So it seems that many Axperts are perfectly capable of pushing power into the grid, and some models seem to be doing it, and two derivatives are making it explicit.

I'd say that means that when a large load comes off say a PIP-5048MG / Axpert MKS II, when blending grid and PV power, there could well be a small, unintended export of power. I'm actually surprised not to have heard reports of meters in South African tripping out.

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15 minutes ago, Coulomb said:

I'm actually surprised not to have heard reports of meters in South African tripping out.

Exactly! I'm surprised too!

But maybe that not many users are running their Axperts in ECO mode while having a prepaid (tripp-able) meter installed at the same time? Hmm 🤔

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I don't have a prepaid meter, but I do have a smart meter which I'm told is 99% of the way there in terms of equipment for me to switch to prepaid (which I intend to do once my billing dispute is resolved). 

I've run my King inverters in Eco mode and seen reported via ICC negative grid watts, which implies I'm feeding back. But my meter hasn't tripped. 

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Posted (edited)
On 2019/05/07 at 8:47 AM, Youda said:

Hi @LionKing

if sending electricity back to the grid is prohibited and you want to blend PV power with the grid power at the same time, then there's only one correct way to do it:
It's AC-DC-AC conversion, namely Axpert King, aka PIP-5048MK. Just like @Coulomb suggested. A quite affordable unit, that can handle up to 5kVA loads where for example 3kVA are comming from PV, while 2kVA are being pulled from the grid. If 5kVA unit is not enough for the house, this model allows you to parallel more units into a single powerfull system.

image.thumb.png.05410194544b009c1c7eb2554c0ad34c.png

Specsheet: http://www.mppsolar.com/v3/catalogs/PIP-MK.pdf
User manual: http://www.mppsolar.com/manual/PIP-MK (PF1.0)/PIP-MK manual-20181106.pdf

 

A solution using On-Grid, Grid-Tie or Hybrid inverter is also possible, but it WILL send a small amount of electricity back to the grid every day. By design, there's no way how to prevent this behavior. No matter what brand of Inverter you use, no matter what additional electronics you will add. Sooner or later, the electric company will find-out.

In my country, some guys tried even super-expensive Studer Hybrid Inverter (Switzerland based company) which cost up to 5000 EUR a piece. And even these machines are sending a few watts back to the grid every day. Some added the intelligent dump load controllers, which are consuming excess spikes of PV power, but it's not perfect either. Luckily, local electric company is not issuing penalties....yet.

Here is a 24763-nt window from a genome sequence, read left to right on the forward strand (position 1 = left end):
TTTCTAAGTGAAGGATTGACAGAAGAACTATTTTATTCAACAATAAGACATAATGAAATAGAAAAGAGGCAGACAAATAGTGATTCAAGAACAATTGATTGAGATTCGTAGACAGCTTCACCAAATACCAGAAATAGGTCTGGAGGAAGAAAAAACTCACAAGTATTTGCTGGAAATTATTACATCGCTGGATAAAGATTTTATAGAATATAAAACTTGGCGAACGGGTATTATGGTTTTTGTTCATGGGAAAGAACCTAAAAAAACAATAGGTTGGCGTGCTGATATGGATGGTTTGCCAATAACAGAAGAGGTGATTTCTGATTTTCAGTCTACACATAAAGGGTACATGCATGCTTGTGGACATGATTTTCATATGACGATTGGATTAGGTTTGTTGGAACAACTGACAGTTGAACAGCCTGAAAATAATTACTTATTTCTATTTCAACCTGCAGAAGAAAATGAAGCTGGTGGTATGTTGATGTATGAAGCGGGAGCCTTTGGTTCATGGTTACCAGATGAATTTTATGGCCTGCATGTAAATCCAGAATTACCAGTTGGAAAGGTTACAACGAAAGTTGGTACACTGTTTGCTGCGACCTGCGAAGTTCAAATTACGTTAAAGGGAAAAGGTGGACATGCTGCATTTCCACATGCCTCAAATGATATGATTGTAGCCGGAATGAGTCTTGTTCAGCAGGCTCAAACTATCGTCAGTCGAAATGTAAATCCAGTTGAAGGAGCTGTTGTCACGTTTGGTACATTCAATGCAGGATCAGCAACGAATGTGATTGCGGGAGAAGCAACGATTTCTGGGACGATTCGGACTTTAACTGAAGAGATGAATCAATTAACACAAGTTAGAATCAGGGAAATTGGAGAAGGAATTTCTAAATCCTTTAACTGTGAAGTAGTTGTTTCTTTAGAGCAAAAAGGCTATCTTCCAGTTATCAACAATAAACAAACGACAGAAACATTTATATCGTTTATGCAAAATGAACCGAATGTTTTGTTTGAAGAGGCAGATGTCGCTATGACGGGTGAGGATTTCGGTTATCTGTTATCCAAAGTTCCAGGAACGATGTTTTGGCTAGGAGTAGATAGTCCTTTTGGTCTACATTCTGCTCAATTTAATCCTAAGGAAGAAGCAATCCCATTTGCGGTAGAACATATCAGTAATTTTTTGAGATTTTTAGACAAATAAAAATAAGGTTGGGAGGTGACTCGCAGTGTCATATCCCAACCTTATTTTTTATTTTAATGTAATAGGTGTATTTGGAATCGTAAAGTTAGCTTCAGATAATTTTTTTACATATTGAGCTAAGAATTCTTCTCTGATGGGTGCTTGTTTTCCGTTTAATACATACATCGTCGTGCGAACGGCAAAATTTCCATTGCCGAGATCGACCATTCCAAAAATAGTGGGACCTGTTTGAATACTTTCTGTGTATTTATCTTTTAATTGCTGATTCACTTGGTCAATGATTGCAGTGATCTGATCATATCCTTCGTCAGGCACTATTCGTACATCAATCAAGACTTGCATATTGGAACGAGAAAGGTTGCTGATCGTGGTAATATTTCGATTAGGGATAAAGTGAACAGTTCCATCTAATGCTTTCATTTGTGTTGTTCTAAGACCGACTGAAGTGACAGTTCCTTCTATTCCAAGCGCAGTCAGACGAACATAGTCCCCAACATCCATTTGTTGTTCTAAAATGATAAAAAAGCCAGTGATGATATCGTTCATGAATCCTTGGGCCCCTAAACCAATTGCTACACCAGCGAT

Good day sir

I will be grateful if you can help me, i have 2x king 5kw inverters the same as specs and picture above, i want to install 30x 330W Ja solar panels (15 on each MPPT) but without Batteries will add Batteries later, they do have a 20kva backup gene already installed, what I need to know is, is this Inverter Gird tie capable, if i set setting 1 to SUB? i also see that setting 5 (battery setting) have a "SOL" Setting is that for a type of battery? like the the "pyl" setting for Pylon or is it for "Solar loud"  

I will really appreciate if You can assist 

Thank you  

Edited by Jurgens

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Hi @Jurgens

For a shame, Axpert King Inverter is not grid-tie capable and does not support running without batteries.
Luckily, when Axpert King is configured in the SUB mode, it's possible to run it with just a small battery, and it will work too. For example a 3kWh of lithium for the start.


Speaking of battery-less operation, it is supported on these models, specsheets attached:

  • Axpert VMIII
  • PIP5048MG
  • PIP 5048GK

But keep in mind, that battery-less operation is supported only for a single inverter. When running 2 or more inverters in parallel, it's not supported and may kill your inverter.

PIP-MG specsheet.pdf Axpert_VM_III specsheet.pdf PIP-GK specsheet.pdf